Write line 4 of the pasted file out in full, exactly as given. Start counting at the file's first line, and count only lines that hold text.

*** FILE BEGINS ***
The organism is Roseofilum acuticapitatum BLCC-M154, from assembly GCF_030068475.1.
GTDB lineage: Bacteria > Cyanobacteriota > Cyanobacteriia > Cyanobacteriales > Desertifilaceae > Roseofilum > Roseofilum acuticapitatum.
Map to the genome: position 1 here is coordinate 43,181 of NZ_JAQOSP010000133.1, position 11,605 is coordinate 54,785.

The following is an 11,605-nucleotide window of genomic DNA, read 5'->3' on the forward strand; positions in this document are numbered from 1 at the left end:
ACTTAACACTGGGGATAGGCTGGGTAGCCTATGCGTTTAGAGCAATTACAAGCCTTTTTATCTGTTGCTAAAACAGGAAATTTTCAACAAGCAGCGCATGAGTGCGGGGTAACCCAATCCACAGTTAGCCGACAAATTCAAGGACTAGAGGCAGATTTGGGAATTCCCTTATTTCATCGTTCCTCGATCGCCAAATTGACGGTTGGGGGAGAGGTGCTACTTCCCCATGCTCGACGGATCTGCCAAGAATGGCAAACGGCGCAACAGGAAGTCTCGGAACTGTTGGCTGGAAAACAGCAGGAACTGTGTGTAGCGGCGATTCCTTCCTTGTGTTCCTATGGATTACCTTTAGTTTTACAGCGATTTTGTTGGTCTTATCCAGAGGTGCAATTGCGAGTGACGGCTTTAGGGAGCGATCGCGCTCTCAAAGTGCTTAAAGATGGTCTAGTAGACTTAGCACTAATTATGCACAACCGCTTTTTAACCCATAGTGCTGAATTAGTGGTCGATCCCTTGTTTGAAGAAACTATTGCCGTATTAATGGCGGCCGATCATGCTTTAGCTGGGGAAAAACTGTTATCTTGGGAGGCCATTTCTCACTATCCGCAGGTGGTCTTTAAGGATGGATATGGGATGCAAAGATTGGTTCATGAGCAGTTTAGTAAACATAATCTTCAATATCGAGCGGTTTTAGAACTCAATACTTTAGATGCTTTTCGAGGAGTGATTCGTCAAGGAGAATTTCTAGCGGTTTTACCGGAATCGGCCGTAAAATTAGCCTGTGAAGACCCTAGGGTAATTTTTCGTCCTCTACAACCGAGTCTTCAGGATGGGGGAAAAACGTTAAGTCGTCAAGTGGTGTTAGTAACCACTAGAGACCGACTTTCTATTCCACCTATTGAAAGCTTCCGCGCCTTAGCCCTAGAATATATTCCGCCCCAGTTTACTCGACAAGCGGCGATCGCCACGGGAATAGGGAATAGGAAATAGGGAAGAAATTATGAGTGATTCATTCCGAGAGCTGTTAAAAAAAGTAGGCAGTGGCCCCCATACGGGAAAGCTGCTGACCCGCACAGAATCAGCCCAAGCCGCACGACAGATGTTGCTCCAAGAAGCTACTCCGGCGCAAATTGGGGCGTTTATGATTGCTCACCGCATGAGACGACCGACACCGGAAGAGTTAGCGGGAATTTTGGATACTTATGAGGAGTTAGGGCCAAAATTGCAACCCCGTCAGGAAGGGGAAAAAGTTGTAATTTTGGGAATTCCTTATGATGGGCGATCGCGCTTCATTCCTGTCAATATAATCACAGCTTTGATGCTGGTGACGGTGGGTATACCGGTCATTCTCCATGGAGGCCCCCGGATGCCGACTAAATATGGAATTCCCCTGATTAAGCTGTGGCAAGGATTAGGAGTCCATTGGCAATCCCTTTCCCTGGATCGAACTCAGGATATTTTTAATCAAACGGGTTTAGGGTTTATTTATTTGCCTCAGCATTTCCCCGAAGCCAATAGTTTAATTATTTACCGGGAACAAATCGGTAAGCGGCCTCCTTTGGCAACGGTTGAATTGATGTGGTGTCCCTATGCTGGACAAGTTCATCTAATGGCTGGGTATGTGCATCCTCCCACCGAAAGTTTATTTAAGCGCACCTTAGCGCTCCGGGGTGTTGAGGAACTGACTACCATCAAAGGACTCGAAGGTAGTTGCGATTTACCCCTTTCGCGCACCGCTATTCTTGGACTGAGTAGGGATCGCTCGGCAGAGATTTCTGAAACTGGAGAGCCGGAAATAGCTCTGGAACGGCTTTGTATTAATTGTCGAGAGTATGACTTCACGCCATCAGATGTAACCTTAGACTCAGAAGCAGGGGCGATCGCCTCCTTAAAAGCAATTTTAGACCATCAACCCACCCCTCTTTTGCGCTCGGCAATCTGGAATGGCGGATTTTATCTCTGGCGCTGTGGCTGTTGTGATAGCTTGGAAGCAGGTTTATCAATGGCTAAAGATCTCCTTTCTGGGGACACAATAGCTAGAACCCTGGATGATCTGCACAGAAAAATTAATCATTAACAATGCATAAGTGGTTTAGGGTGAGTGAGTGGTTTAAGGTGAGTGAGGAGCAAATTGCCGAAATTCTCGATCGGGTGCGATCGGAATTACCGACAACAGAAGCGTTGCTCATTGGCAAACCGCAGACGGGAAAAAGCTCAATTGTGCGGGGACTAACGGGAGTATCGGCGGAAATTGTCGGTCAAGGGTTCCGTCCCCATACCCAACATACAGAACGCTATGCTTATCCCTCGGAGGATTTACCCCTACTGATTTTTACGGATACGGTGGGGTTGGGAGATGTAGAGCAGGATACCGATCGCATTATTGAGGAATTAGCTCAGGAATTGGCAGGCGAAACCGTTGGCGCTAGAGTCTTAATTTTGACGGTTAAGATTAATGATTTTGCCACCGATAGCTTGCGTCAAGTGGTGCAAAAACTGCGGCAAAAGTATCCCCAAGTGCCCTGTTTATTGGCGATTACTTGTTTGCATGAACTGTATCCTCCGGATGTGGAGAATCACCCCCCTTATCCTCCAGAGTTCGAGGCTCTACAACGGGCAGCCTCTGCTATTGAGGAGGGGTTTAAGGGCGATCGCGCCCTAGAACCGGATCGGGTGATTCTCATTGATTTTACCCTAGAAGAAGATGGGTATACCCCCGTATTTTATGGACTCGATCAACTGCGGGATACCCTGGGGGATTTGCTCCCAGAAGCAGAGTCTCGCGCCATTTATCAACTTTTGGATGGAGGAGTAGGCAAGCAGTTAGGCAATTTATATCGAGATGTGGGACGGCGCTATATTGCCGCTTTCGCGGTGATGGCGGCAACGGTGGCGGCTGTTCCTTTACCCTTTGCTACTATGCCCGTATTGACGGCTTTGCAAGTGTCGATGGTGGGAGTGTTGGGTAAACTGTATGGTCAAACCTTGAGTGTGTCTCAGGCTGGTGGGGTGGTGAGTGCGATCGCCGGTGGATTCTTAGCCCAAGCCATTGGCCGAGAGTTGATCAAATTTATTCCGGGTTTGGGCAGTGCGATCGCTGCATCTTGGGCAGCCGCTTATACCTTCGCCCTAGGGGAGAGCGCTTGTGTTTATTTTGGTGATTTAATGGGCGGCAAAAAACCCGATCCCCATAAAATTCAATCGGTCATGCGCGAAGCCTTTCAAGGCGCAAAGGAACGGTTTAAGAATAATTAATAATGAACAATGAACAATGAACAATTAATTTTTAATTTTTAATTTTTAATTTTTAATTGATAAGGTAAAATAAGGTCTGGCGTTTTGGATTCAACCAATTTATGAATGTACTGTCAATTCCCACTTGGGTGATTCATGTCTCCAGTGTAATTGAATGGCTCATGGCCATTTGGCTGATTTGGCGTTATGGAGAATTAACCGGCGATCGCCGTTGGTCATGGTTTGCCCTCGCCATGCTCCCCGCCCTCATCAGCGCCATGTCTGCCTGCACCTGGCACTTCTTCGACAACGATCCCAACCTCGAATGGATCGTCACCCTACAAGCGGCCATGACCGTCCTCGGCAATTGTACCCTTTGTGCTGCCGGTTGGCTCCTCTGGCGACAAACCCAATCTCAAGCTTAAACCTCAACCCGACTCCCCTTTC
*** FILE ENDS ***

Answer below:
The following is an 11,605-nucleotide window of genomic DNA, read 5'->3' on the forward strand; positions in this document are numbered from 1 at the left end: